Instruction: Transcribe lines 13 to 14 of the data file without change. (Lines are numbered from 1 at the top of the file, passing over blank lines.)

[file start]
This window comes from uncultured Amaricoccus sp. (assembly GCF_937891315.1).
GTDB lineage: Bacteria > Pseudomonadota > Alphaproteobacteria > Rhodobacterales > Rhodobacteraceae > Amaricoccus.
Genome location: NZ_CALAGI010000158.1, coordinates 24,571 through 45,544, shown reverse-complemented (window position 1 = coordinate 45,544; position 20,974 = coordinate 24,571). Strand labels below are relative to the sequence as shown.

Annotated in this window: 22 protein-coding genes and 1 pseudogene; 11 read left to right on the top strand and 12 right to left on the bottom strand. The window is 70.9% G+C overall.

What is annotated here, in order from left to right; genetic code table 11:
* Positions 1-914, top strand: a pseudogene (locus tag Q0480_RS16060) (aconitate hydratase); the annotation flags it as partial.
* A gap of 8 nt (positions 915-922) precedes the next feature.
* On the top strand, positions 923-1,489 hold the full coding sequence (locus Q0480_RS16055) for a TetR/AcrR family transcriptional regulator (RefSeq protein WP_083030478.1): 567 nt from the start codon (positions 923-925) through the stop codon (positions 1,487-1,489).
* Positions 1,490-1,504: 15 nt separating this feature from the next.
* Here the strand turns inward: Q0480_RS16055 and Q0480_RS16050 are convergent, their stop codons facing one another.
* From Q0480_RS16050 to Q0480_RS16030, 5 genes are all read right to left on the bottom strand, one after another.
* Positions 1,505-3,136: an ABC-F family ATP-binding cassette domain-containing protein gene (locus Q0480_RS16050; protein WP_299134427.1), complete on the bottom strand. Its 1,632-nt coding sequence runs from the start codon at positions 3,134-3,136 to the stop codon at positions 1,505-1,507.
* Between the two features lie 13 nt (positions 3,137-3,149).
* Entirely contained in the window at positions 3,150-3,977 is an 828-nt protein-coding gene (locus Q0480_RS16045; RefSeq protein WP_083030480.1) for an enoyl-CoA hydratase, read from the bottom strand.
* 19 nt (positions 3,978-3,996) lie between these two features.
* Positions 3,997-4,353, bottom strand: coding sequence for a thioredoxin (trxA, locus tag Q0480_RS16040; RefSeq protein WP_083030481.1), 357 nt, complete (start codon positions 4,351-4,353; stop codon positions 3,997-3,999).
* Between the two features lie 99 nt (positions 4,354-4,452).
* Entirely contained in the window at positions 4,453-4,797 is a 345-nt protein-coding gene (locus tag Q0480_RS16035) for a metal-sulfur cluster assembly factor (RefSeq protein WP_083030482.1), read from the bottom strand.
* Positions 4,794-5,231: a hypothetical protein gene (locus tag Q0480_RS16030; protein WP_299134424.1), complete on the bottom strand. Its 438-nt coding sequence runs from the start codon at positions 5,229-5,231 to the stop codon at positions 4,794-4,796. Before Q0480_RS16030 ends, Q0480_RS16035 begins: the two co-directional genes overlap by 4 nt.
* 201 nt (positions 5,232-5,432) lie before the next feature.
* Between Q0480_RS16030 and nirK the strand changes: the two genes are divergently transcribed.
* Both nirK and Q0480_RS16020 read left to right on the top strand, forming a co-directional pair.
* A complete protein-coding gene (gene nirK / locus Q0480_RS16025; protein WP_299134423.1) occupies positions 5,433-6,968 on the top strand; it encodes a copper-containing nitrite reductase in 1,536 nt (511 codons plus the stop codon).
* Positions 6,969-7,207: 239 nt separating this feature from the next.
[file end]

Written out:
* Between the two features lie 13 nt (positions 3,137-3,149).
* Entirely contained in the window at positions 3,150-3,977 is an 828-nt protein-coding gene (locus Q0480_RS16045; RefSeq protein WP_083030480.1) for an enoyl-CoA hydratase, read from the bottom strand.